What is your American creed?

The stories and experiences captured in American Creed explore continuing interactions between our aspirations as a nation and the realities of our achievements, focusing on individuals who are working to bring us closer to our aspirations. We invite you to respond to American Creed by advocating for your own American ideals and exploring how we as a nation can better achieve our vision.

Suggested submissions include: Essays and memoirs, digital stories, audio stories, oral histories, or recorded interviews, annotated photo essays, or more.

How does your family & community history connect to your American creed?

The individuals portrayed in American Creed ground their commitments and perspectives in family and community history. We invite you to respond to American Creed by telling the story of your family and community and using that story to explore the themes of American Creed.

Suggested submissions include: Essays and memoirs, digital stories, audio stories, oral histories, or recorded interviews, annotated photo essays, or more.

How do words, symbols, or rituals express the American creed?

Throughout American Creed, words, symbols, and rituals hold deep, even defining, meaning. Words, like opportunity or equality, and symbols like flags or uniforms, can bring us together or can trigger controversy or misunderstanding. Rituals, like citizenship ceremonies, can can connect us with values. We invite you to respond to American Creed by investigating words, symbols, and rituals that define us or divide us as a nation.

Suggested submissions include: Essays and memoirs, digital stories, audio stories, oral histories, or recorded interviews, annotated photo essays, or more.

How do diverse Americans understand the American creed?

Joan Blades and Mark Meckler began a conversation that led them to better understand each other and the nation they held in common. We invite you to respond to American Creed through conversations and interviews. You might portray a conversation among members of your community, between aspects of yourself, between fictional or historical characters, or others. Or you might interview members of the community to portray their voices and views.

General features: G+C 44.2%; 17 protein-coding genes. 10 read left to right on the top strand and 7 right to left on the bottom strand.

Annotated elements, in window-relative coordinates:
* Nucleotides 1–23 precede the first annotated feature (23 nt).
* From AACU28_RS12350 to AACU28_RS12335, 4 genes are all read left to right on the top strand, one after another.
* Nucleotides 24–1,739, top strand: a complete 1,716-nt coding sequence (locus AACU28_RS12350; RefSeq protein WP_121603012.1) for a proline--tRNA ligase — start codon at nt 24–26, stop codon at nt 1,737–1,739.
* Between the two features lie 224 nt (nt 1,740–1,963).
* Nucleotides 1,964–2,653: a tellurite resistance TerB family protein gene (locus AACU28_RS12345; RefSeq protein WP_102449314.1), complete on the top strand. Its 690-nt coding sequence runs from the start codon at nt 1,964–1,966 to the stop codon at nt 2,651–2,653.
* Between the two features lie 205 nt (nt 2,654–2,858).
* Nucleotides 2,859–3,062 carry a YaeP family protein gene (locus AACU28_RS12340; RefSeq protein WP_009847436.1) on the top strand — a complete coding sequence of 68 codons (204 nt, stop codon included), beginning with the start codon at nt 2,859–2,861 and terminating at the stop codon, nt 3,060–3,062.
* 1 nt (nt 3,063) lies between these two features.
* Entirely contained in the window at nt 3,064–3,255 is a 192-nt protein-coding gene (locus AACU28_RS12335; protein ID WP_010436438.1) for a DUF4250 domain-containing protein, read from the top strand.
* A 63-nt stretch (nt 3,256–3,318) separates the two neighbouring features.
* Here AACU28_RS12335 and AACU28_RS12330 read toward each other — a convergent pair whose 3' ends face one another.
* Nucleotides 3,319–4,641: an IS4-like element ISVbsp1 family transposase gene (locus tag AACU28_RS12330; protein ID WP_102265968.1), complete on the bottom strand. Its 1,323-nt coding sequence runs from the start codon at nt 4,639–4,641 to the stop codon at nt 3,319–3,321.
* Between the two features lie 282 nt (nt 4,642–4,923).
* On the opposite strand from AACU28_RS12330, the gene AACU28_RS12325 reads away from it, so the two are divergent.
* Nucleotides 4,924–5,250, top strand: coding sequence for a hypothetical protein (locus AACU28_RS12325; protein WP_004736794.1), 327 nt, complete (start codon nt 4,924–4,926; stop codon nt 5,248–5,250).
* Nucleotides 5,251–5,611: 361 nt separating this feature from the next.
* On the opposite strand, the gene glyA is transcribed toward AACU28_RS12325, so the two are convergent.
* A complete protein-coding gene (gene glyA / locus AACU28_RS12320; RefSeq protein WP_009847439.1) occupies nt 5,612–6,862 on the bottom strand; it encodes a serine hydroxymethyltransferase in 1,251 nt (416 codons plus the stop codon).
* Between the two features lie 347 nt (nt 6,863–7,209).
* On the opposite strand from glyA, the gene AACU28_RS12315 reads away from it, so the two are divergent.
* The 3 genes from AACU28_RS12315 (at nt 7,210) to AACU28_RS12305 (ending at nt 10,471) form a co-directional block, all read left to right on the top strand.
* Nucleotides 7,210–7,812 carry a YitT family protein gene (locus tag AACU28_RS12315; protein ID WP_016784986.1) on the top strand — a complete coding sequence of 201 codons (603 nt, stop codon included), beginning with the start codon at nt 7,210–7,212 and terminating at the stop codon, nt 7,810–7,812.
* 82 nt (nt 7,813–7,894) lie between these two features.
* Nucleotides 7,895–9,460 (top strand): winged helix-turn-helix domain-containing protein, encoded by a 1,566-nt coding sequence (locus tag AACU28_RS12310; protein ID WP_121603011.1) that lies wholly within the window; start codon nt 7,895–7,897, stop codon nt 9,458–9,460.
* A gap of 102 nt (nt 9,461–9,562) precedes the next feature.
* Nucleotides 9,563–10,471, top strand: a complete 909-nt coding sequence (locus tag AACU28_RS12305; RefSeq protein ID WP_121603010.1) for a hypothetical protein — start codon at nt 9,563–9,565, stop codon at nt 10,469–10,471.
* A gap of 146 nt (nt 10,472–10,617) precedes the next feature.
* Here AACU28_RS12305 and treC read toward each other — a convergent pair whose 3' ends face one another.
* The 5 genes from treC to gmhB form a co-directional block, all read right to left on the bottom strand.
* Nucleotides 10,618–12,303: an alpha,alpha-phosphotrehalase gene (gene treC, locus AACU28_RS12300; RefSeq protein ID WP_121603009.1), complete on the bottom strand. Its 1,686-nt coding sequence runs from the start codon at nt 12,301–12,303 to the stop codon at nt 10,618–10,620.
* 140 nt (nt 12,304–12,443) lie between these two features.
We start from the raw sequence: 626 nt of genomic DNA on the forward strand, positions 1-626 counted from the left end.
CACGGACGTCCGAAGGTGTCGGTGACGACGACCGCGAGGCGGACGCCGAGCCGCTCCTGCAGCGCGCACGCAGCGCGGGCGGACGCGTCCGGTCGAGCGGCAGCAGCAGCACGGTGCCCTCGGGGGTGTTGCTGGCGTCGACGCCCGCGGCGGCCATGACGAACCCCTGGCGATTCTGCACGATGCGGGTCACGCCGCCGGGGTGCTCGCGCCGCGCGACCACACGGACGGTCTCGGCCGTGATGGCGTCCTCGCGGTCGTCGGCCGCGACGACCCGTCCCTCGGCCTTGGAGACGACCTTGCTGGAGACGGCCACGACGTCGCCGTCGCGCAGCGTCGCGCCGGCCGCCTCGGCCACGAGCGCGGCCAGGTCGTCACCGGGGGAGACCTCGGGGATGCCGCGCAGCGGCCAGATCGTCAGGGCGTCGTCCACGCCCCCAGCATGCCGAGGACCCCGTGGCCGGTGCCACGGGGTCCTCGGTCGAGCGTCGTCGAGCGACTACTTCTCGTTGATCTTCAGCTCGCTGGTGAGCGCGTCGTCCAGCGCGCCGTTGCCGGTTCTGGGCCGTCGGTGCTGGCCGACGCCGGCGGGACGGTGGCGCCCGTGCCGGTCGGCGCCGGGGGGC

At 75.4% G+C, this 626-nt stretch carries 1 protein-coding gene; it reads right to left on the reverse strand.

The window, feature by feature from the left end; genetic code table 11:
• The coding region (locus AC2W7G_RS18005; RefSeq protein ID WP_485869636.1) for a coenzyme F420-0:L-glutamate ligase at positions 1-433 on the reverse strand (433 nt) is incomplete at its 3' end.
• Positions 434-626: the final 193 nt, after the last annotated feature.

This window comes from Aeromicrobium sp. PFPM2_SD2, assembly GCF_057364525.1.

Suggested submissions include: Essays and memoirs, digital stories, audio stories, oral histories, or recorded interviews, annotated photo essays, or more.

How can you express your American creed through action?

The individuals portrayed in American Creed take action as a way of expressing their sense of the American Creed. In his hometown in Pennsylvania, Joe Maddon saw a need for neighbors to get to know each other and created the Hazelton Integration Project to support youth sports and activity programs. Eric Liu, founder of Citizen University, created the Sworn-Again Project to revitalize citizenship. We invite you to propose, describe, or document actions people are taking to bring the aspirations and realities of the American creed closer together.

Suggested submissions include: Proposals, descriptions of work in progress, or reporting on actions being taken in the community.

Writing Our Future: American Creed is part of the National Writing Project’s family of youth publishing projects, all gathered under the Writing Our Future initiative.

Writing Our Future projects are designed by educators for educators and the young people they work with. Intended for use in schools, libraries, and other educational settings. All projects are COPPA compliant and educator-managed. NWP is committed to supporting young people’s writing and civic participation by providing a safe and supportive environment for youth writing, media creation, sharing, and publishing.